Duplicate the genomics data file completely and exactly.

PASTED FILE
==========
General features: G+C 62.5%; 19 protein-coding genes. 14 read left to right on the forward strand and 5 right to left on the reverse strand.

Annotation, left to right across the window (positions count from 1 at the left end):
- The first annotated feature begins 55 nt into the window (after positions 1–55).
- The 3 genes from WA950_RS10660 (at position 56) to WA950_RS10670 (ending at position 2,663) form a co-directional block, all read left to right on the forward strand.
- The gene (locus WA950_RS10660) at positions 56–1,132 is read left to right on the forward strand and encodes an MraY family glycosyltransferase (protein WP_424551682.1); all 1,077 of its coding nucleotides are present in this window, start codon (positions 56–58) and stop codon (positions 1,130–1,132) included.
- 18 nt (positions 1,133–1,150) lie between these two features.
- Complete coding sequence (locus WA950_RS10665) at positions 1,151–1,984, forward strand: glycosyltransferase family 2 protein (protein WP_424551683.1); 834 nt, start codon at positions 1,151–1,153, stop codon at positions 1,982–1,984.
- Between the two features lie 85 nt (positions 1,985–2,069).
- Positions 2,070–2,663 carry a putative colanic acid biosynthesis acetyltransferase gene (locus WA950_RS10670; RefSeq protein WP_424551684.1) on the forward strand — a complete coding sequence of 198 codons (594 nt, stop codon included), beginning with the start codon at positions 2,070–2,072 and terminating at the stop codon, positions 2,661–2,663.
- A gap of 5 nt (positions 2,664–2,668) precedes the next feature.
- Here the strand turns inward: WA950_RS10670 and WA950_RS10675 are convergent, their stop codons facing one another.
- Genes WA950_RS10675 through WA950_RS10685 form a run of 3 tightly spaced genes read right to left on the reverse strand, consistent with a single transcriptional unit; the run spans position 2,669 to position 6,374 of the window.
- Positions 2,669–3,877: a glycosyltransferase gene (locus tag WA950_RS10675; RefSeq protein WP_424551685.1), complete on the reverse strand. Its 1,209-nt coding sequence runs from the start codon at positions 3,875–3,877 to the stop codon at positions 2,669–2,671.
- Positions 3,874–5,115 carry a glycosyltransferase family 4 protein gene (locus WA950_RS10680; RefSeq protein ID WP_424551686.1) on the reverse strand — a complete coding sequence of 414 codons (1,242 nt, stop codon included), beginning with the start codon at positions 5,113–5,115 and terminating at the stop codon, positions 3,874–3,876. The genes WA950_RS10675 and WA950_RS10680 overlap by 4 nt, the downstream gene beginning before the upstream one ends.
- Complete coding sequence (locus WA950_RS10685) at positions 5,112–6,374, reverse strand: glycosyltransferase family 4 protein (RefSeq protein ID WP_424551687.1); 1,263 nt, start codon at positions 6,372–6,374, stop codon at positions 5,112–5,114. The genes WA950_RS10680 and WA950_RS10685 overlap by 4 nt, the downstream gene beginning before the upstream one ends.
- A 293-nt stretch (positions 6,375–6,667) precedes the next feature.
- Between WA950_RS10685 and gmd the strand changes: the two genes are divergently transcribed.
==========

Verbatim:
General features: G+C 62.5%; 19 protein-coding genes. 14 read left to right on the forward strand and 5 right to left on the reverse strand.

Annotation, left to right across the window (positions count from 1 at the left end):
- The first annotated feature begins 55 nt into the window (after positions 1–55).
- The 3 genes from WA950_RS10660 (at position 56) to WA950_RS10670 (ending at position 2,663) form a co-directional block, all read left to right on the forward strand.
- The gene (locus WA950_RS10660) at positions 56–1,132 is read left to right on the forward strand and encodes an MraY family glycosyltransferase (protein WP_424551682.1); all 1,077 of its coding nucleotides are present in this window, start codon (positions 56–58) and stop codon (positions 1,130–1,132) included.
- 18 nt (positions 1,133–1,150) lie between these two features.
- Complete coding sequence (locus WA950_RS10665) at positions 1,151–1,984, forward strand: glycosyltransferase family 2 protein (protein WP_424551683.1); 834 nt, start codon at positions 1,151–1,153, stop codon at positions 1,982–1,984.
- Between the two features lie 85 nt (positions 1,985–2,069).
- Positions 2,070–2,663 carry a putative colanic acid biosynthesis acetyltransferase gene (locus WA950_RS10670; RefSeq protein WP_424551684.1) on the forward strand — a complete coding sequence of 198 codons (594 nt, stop codon included), beginning with the start codon at positions 2,070–2,072 and terminating at the stop codon, positions 2,661–2,663.
- A gap of 5 nt (positions 2,664–2,668) precedes the next feature.
- Here the strand turns inward: WA950_RS10670 and WA950_RS10675 are convergent, their stop codons facing one another.
- Genes WA950_RS10675 through WA950_RS10685 form a run of 3 tightly spaced genes read right to left on the reverse strand, consistent with a single transcriptional unit; the run spans position 2,669 to position 6,374 of the window.
- Positions 2,669–3,877: a glycosyltransferase gene (locus tag WA950_RS10675; RefSeq protein WP_424551685.1), complete on the reverse strand. Its 1,209-nt coding sequence runs from the start codon at positions 3,875–3,877 to the stop codon at positions 2,669–2,671.
- Positions 3,874–5,115 carry a glycosyltransferase family 4 protein gene (locus WA950_RS10680; RefSeq protein ID WP_424551686.1) on the reverse strand — a complete coding sequence of 414 codons (1,242 nt, stop codon included), beginning with the start codon at positions 5,113–5,115 and terminating at the stop codon, positions 3,874–3,876. The genes WA950_RS10675 and WA950_RS10680 overlap by 4 nt, the downstream gene beginning before the upstream one ends.
- Complete coding sequence (locus WA950_RS10685) at positions 5,112–6,374, reverse strand: glycosyltransferase family 4 protein (RefSeq protein ID WP_424551687.1); 1,263 nt, start codon at positions 6,372–6,374, stop codon at positions 5,112–5,114. The genes WA950_RS10680 and WA950_RS10685 overlap by 4 nt, the downstream gene beginning before the upstream one ends.
- A 293-nt stretch (positions 6,375–6,667) precedes the next feature.
- Between WA950_RS10685 and gmd the strand changes: the two genes are divergently transcribed.